Organ Donation Week ending – any new conversations beginning..?

Four fallen leaves in the LightFour fallen leaves, and the light…

Today is the last day of this year’s Organ Donation Week.  Thank you for your kindness in giving time, attention and thought to any of the various blogs and posts and images, window stickers, pink ribbons, pink tea shirts or pink buildings, school assemblies and workshops, and any of the other attempts to catch your eye.  Countless diverse ways by which people of all ages and experiences have tried to tell stories of some of the hardest and brightest moments of their lives.

It didn’t take long, did it? Add up the week’s blogs on this site – how many words?  (4086) How long might that have taken to read?  According to some internet wisdom, it might take an average of about 15 minutes.  You’ve probably queued longer than that for fish and chips, or for the loo on a night out. It might not even take that long to have a conversation with your family about your thoughts on organ donation (though you could give it much longer, of course), but those few precious minutes could lead to someone, maybe many more than one, being given a chance at a much longer lifetime of joy and gratitude.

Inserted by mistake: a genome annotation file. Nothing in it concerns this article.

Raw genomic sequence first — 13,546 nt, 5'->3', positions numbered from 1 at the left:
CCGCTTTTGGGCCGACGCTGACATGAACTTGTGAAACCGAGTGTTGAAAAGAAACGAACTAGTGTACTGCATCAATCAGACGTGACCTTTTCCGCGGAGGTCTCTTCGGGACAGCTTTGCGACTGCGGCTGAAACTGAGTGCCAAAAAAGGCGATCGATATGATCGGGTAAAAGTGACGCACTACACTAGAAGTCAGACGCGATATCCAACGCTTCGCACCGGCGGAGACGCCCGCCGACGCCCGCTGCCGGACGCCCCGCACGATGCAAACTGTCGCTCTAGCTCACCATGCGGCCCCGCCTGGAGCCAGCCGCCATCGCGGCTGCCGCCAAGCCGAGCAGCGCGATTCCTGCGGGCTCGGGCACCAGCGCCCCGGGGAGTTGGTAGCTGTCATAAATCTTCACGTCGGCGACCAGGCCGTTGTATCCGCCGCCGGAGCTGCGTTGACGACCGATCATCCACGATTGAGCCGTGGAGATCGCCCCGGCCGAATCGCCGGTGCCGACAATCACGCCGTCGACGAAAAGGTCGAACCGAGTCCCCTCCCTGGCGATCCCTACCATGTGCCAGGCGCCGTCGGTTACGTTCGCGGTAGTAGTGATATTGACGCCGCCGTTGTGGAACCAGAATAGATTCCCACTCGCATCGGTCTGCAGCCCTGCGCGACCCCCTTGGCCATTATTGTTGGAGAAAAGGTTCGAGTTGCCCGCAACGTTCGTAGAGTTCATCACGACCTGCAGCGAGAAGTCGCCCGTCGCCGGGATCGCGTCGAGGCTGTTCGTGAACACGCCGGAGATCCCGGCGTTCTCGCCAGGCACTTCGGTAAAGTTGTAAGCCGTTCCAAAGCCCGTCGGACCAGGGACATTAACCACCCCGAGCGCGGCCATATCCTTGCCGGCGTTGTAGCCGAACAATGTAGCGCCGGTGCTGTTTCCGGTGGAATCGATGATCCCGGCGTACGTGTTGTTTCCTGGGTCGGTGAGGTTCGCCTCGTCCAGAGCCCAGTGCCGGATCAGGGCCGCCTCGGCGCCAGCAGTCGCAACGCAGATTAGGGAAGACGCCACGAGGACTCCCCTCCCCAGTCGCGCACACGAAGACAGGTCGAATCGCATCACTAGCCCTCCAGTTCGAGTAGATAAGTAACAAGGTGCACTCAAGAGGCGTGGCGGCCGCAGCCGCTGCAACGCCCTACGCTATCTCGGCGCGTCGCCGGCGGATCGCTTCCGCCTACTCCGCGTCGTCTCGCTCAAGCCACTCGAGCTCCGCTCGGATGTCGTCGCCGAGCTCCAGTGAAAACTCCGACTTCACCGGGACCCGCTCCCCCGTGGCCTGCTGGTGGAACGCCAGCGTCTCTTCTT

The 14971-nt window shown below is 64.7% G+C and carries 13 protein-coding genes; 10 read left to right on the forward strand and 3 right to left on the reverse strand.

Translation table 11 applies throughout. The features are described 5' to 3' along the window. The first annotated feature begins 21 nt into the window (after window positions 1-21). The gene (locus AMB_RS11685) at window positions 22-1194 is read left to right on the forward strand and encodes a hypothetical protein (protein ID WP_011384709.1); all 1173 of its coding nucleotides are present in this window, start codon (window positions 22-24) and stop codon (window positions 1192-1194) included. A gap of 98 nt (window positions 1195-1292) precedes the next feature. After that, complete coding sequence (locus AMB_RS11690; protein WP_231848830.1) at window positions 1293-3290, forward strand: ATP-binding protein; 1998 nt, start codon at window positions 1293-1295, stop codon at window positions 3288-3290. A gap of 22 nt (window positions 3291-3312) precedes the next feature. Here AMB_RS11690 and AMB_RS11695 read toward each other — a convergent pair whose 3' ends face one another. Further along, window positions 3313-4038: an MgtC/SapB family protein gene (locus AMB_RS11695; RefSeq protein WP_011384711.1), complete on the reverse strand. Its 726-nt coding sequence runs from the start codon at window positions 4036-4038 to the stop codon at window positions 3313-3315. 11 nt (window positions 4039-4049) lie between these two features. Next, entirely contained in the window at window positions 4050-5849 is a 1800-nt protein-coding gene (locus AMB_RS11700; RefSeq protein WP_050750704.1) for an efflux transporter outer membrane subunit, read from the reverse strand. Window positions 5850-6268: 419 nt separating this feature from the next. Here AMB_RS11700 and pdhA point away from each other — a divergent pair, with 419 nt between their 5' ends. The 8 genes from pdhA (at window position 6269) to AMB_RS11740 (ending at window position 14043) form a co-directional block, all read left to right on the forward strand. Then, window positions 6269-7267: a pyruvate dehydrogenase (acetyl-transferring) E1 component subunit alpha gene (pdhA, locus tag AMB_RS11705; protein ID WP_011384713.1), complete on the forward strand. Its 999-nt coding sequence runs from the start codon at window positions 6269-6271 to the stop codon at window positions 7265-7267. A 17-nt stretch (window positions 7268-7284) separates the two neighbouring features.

For over forty years, since the first event in Portsmouth, in 1978, Transplant Sport has hosted a fantastic celebration of life, the British Transplant Games.  Every year, in different cities across the UK, people of all ages come together to meet old friends and make new ones, celebrating the life-transforming results of successful transplants.  But these are not normal times, and this year’s Games were postponed again.  In these last two years, we have been invited instead to run or walk a distance of our choice in our own areas to honour all donors and their families.

As we left the house this morning, we carried a mixed bag of emotions.  Golden threads of gratitude and pride still shone bright in the mix.  Gratitude beyond words to four donors and their families for their selfless gifts, adding up to twelve and a half precious years for our youngest daughter and the immeasurable joy and love that allowed for each of us. Pride beyond compare at what she was able to make of those years, and her legacy that continues to catch us by surprise as it breaks the surface in new ways, new places.

We walked our circuit of about six and a half kilometres round the outskirts of our beautiful town, along the cliff edge with its gift of stunning early autumn sea views and down to a very special beach for a sit down.  And a soya latte.  Time to think, most thoughts left unspoken.  Time to be grateful to those who, when asked about organ donation, said yes, and changed our lives for ever.  Maybe this week might help prompt another “yes” somewhere and, in another moment of tragedy, add new threads of gold…

Ballycastle beach, 26.9.21